Universities feed religious divide

April 12, 1996

The Lebanese government, under pressure from powerful religious lobbies, is licensing six new universities, three of them directly run by religious organisations. The decision has led to fierce controversy with echoes of the civil war which split the nation for 17 years until 1992.

The universities sprang up during the strife and have sought permission to award recognised degrees. Beirut, the bitterly divided capital, is home to two new Muslim universities and one Christian.

The Shiite Muslims have a licence for the Islamic University, which will teach Islamic studies, health sciences, tourism and management. The Sunni Muslims' licence allows them to award degrees at Dar al Fatwa, the Islamic University of Beirut, teaching Islamic law and jurisprudence and Islamic arts among other things.

The Antonine Fathers, a Maronite Christian order, will be licensed to found a university offering theological studies. The Francophone Society for Educational Development is to open a University of Technology.

One of the objectors is Walid Jumblatt, the powerful minister for displaced persons. He believes the decision will perpetuate religious divisions that have wrecked the country. He also complains that allowing these new institutions to award their own degrees will devalue the international status of a Lebanese degree.

One of Mr Jumblatt's followers told me: "Jumblatt opposes licensing the new universities because he knows how much harm these sectarian divisions have done to our country. Now we have a government which is supposed to be bringing us all together, and what does it do? It licenses universities for each religion."

But his opposition is suspect, say sources close to education minister Michel Edde. Mr Edde, a Maronite Christian and a Marxist, is said to believe that Mr Jumblatt's opposition is based on the fact that the government has turned down a proposal for a university run by his own religious group, the Druzes.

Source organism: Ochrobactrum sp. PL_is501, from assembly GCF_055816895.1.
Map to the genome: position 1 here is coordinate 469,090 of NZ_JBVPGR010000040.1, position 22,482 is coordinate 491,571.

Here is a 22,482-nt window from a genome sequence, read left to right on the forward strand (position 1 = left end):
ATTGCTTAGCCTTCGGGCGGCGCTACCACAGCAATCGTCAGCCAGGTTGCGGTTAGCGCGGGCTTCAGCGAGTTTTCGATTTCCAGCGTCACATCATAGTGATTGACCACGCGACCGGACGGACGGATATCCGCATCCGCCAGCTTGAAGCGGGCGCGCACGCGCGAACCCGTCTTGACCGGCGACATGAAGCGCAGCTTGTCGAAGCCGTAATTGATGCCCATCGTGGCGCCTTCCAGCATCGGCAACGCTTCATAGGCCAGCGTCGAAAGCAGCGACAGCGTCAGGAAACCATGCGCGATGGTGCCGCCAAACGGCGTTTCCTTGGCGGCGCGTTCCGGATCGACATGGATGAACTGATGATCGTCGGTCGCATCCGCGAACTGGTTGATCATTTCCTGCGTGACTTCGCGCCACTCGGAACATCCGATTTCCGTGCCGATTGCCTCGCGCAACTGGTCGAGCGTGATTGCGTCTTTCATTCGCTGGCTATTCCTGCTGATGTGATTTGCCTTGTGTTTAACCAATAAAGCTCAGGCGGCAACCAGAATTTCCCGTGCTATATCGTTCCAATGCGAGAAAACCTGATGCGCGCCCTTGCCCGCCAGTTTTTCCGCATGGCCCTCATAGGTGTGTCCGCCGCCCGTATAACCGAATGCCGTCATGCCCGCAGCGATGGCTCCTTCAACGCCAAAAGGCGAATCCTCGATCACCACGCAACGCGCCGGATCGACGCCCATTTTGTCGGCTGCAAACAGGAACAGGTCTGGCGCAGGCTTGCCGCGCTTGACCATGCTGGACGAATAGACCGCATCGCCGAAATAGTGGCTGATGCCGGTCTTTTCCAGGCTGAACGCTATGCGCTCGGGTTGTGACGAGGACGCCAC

Mr Jumblatt is the hereditary ruler of the Druzes, a former warlord and one of the two or three most powerful men in the country, a man who can have 5,000 men under arms whenever he feels the need. When Mr Edde's Maronites were getting western support for their war effort, Mr Jumblatt became Moscow's client.

Druzes share many beliefs with Muslims, including belief in the Prophet Mohammed, but their practices are very different. They have no formally recognised priests or mullahs, they consider religion a very personal thing, and they believe in reincarnation.

An editorial in the Beirut English language newspaper Eco says: "The ministers were pressured by different religious groups not willing to accept 'no' for an answer." It predicts the result will be "the continuation of existing sectarian drifts" adding: "If the Lebanese are to belong to Lebanon through their citizenship and not religious labels, an educational strategy towards this target must eliminate hasty decisions creating new hurdles. If the government gives in to pressure, then it would be falling into a trap that will put an end to its efforts in building a new Lebanon."

But Myra Boustani, a member of the board of the long-established American University of Beirut, says its concern has nothing to do with religion, and everything to do with standards. "There are now universities where the teaching is not up to standard. The government must help them bring up their standards."

Nadim Shehadi, director of the Centre of Lebanese Studies in Oxford, thinks both criticisms are misplaced. "No university is entirely free of a confessional aspect. Every Oxford college was founded by a religion. The Islamic universities have plenty of funding and high standards, and they are tied to old established societies.

"If the government were creating confessional institutions from scratch, it would be guilty of creating divisions in our society. But it is not: it is giving legitimacy to those which already exist."

Before the war Lebanon already had six well-established universities - a reasonable score for a country with just three million people and very little history of state funding for education. The AUB and Beirut University College for women were both set up in the last century by American Presbyterians, while St Joseph's College was founded by the Jesuits in the 1870s. The present century has seen the foundation of the Arab University, the Middle East College, and the government-sponsored Lebanese University.

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